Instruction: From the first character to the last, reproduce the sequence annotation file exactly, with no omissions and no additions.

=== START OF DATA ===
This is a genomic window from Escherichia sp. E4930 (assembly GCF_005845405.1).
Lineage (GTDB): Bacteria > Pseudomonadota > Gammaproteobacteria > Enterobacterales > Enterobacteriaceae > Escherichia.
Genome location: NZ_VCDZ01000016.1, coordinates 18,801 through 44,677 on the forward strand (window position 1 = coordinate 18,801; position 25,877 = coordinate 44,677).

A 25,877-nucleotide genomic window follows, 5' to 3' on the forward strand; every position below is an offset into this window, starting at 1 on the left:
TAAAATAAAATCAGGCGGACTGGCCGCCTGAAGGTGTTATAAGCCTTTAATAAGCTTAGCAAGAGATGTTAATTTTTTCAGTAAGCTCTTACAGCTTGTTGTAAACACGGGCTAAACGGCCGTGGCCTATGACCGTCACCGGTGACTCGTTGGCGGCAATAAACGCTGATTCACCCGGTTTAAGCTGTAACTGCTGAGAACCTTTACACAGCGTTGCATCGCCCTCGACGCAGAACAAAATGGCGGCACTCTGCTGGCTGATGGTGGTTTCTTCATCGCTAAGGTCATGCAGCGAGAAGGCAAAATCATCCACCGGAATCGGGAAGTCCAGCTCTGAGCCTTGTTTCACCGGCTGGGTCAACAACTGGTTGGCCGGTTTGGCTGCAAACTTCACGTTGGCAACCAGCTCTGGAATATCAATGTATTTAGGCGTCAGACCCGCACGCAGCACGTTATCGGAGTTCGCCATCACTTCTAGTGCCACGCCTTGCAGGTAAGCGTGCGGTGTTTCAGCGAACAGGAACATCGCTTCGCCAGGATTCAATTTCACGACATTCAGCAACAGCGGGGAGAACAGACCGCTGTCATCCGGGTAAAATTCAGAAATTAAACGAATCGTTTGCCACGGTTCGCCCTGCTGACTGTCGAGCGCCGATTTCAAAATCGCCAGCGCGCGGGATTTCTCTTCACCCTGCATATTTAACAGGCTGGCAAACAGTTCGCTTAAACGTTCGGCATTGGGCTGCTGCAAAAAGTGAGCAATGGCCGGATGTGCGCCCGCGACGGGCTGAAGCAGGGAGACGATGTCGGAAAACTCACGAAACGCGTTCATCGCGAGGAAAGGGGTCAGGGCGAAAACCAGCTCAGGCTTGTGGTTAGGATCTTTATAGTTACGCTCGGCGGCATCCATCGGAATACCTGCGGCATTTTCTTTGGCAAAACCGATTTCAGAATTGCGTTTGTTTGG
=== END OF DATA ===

This is a genomic window from Escherichia sp. E4930 (assembly GCF_005845405.1).
Lineage (GTDB): Bacteria > Pseudomonadota > Gammaproteobacteria > Enterobacterales > Enterobacteriaceae > Escherichia.
Genome location: NZ_VCDZ01000016.1, coordinates 18,801 through 44,677 on the forward strand (window position 1 = coordinate 18,801; position 25,877 = coordinate 44,677).

A 25,877-nucleotide genomic window follows, 5' to 3' on the forward strand; every position below is an offset into this window, starting at 1 on the left:
TAAAATAAAATCAGGCGGACTGGCCGCCTGAAGGTGTTATAAGCCTTTAATAAGCTTAGCAAGAGATGTTAATTTTTTCAGTAAGCTCTTACAGCTTGTTGTAAACACGGGCTAAACGGCCGTGGCCTATGACCGTCACCGGTGACTCGTTGGCGGCAATAAACGCTGATTCACCCGGTTTAAGCTGTAACTGCTGAGAACCTTTACACAGCGTTGCATCGCCCTCGACGCAGAACAAAATGGCGGCACTCTGCTGGCTGATGGTGGTTTCTTCATCGCTAAGGTCATGCAGCGAGAAGGCAAAATCATCCACCGGAATCGGGAAGTCCAGCTCTGAGCCTTGTTTCACCGGCTGGGTCAACAACTGGTTGGCCGGTTTGGCTGCAAACTTCACGTTGGCAACCAGCTCTGGAATATCAATGTATTTAGGCGTCAGACCCGCACGCAGCACGTTATCGGAGTTCGCCATCACTTCTAGTGCCACGCCTTGCAGGTAAGCGTGCGGTGTTTCAGCGAACAGGAACATCGCTTCGCCAGGATTCAATTTCACGACATTCAGCAACAGCGGGGAGAACAGACCGCTGTCATCCGGGTAAAATTCAGAAATTAAACGAATCGTTTGCCACGGTTCGCCCTGCTGACTGTCGAGCGCCGATTTCAAAATCGCCAGCGCGCGGGATTTCTCTTCACCCTGCATATTTAACAGGCTGGCAAACAGTTCGCTTAAACGTTCGGCATTGGGCTGCTGCAAAAAGTGAGCAATGGCCGGATGTGCGCCCGCGACGGGCTGAAGCAGGGAGACGATGTCGGAAAACTCACGAAACGCGTTCATCGCGAGGAAAGGGGTCAGGGCGAAAACCAGCTCAGGCTTGTGGTTAGGATCTTTATAGTTACGCTCGGCGGCATCCATCGGAATACCTGCGGCATTTTCTTTGGCAAAACCGATTTCAGAATTGCGTTTGTTTGG